There’s nothing wrong with yellow beige in a very pale shade which is what everyone wants anyway 🙂 That is the world of a complex cream which is something else I will be introducing in my Spring workshops and on the blog soon! Thanks for your comment! Maria

  • June says:

    The lamps in front of the abstract art examples look good to me–as if the lamps and the artwork merge into one another.

  • Jo says:

    I love layered objects. I need to do more of it. It gives depth and adds interest. I noticed your lamps in front of your prints immediately. I’d push the lamps outward some, so they were more in the center of the outer pics and close to the edge of the furniture. They feel a tad squished as they are now (that’s probably just me though!).

    • teresa says:

      LOL, Jo! And I was just wondering how they would look closer in positioned between the outer paintings! : )) Regarding the beautiful vignette with the sofa, it appears that the swing-arm lamps can be positions so they don’t necessarily obstruct the artwork.

  • Lorri says:

    I have done a couple of narrow lamps in front of artwork in a bedroom before. I have stacked objects on a mantel partially in front of a painting before. So, I’ve been aware it’s “a thing” for a long time. 😉

    Maria, in your case, I keep seeing something like tall narrow buffet lamps on your buffet. What say you?

    • Maria Killam says:

      Well I like my fat green lamps and the way they relate to the artwork itself and distract the eye from noticing the difference in undertone of the walls and the art 🙂 Good idea though! Maria

  • Jeanne says:

    So the undertone is green!? My color vision is horrendous. I never get the correct undertone. Frustrating.☹️

    • Maria Killam says:

      Do you have a MAC or a PC? Colour is always more accurate on a MAC so that might be the reason! Maria

  • Stacee says:

    I love to layer my decor and use the technique frequently. To me, objects lined up next to each other or to the side of each other looks less inviting and finished. I also love to lean art and mirrors when possible. I’ve even layered leaning mirrors together.
    Don’t change a thing Maria!

  • debbie says:

    Can you Layer Lamps in front of your Artwork?
    I would say yes. I like a layered look of accessories and pictures if the entire picture is not blocked. If they were thin lamps overlapping a the picture a bit and you could still see more of the botanicals, I think that is more interesting.
    Or I would stack the botanicals 2 bottom and 2 top, lamps as shown. Then you get the pleasure of enjoying both the lamps and the botanicals and it makes a grand statement wall.

    • teresa says:

      I’m giving you a “like” on this suggestion just as another option. Maria, did you try many positions before deciding on this one. I like it as is, btw. : )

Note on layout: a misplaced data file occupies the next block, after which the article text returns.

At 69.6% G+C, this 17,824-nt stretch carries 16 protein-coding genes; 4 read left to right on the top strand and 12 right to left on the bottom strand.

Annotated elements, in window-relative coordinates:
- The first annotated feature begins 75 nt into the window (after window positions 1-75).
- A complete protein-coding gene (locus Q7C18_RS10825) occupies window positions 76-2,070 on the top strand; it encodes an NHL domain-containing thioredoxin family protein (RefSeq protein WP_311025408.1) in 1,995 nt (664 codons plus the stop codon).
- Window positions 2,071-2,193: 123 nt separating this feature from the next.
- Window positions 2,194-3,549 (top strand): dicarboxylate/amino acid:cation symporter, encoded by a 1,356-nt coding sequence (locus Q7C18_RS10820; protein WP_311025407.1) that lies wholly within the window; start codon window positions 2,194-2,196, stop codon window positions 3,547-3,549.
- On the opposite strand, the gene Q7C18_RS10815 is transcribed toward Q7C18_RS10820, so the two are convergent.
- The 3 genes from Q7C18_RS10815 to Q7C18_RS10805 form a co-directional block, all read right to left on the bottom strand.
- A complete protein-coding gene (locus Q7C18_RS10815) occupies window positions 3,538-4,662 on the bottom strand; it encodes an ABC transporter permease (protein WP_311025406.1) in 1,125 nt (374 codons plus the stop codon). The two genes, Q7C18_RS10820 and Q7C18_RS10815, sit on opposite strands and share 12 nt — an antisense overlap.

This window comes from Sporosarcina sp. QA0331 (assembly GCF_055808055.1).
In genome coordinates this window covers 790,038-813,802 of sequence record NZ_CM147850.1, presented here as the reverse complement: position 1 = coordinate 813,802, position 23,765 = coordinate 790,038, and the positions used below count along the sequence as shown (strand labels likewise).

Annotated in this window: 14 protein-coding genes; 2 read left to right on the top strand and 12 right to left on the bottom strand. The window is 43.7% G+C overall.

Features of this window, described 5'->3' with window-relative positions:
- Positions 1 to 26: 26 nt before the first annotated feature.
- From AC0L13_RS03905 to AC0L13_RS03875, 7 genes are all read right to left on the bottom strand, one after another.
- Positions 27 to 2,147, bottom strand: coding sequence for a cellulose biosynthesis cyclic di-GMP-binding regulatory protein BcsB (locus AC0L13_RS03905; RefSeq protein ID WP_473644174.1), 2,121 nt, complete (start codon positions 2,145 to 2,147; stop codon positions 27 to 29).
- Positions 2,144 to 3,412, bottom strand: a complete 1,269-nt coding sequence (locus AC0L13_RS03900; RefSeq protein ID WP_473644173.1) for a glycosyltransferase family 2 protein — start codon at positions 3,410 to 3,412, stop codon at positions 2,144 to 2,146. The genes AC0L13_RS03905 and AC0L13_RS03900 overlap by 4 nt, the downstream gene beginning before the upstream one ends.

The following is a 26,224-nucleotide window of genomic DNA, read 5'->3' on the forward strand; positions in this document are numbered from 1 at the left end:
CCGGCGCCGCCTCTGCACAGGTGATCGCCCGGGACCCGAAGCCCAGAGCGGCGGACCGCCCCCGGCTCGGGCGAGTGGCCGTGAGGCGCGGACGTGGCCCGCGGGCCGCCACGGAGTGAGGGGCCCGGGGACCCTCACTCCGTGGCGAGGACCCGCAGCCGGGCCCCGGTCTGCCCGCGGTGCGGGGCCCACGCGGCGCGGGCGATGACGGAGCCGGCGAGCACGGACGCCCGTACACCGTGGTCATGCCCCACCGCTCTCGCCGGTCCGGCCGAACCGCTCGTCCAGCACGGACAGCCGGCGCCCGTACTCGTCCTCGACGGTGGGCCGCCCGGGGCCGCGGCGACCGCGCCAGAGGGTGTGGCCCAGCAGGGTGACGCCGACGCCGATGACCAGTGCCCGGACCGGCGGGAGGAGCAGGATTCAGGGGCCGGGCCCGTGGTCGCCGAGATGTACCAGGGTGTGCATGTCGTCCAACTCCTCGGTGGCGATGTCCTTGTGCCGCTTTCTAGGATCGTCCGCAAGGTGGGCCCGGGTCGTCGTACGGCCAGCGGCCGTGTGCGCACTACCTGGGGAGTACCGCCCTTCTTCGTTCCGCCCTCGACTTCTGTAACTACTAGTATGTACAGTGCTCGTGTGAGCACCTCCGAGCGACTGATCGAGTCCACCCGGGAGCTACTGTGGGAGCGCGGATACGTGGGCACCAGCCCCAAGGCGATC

• Mary says:

    For me, with no design experience just an opinion, I don’t object to lamps or statues placed in front of contemporary/abstract art work. I have a hard time with lamps in front of a traditional print or painting.

  • Michelle says:

    Layering your vignette is perfect – like a well composed still life!

  • Shelley says:

    Thank you for being patient and examining the process of layering in an arrangement!! I love it!! Also your lesson of “how to create a vignette” was an eye-opener to me as well!! You make the process of making a home intriguing and fun!!

    Bless you Maria, for all the people you help, and all the houses made more beautiful because of your blog!

  • Daphne says:

    I totally agree with what Mary said in the comments:
    “For me, with no design experience just an opinion, I don’t object to lamps or statues placed in front of contemporary/abstract art work. I have a hard time with lamps in front of a traditional print or painting.”

    Nearly all the art is abstract. The one that probably isn’t (that even you mentioned the owner may be tired of) is the only one that would bother me. I think this is why the layering may strike some of us as not being quite right in your dining room. We want to see the flowers without obstruction.

  • Nan Schnabel says:

    I just read your response regarding layering and while I agree that layering should be used I don’t agree that yours is used properly. When I look at scale, weight and colors, yours doesn’t feel right to me. To me it looks as if you’ve placed everything there while you decide what will stay and what you’ll take away. Plus I don’t like the height of the lamps against the pictures. They almost completely cover two of the pictures which makes me wonder why you even bothered to include them in the grouping. I understand layering but frankly this isn’t appealing to my eye.

  • Joanna says:

    I believe vignettes look more interesting when they overlap. Your bright green lamps are refreshing and the perfect compliment to both your buffet and botanical prints. I love it!

    PS You’re video was well done. I loved seeing your cheerful self while you explained your thought process.

  • Janet says:

    As a graduated Fine Art Major I also concur with your design recommendations re art work and lamps. We are always looking for a fine balance when we are using art objects whether they be pictures, lamps or decorative items. Lamps today have become design items more than just functional pieces to shed light.

  • Sandra Davis says:

    For some reason when I look at your photo, I want to push the lamps centered in the space between the photos. Is there a reason you don’t do that? It seems like it would be layered but cover up less of the prints. Maybe not. Love everything you do and love those shoes!!!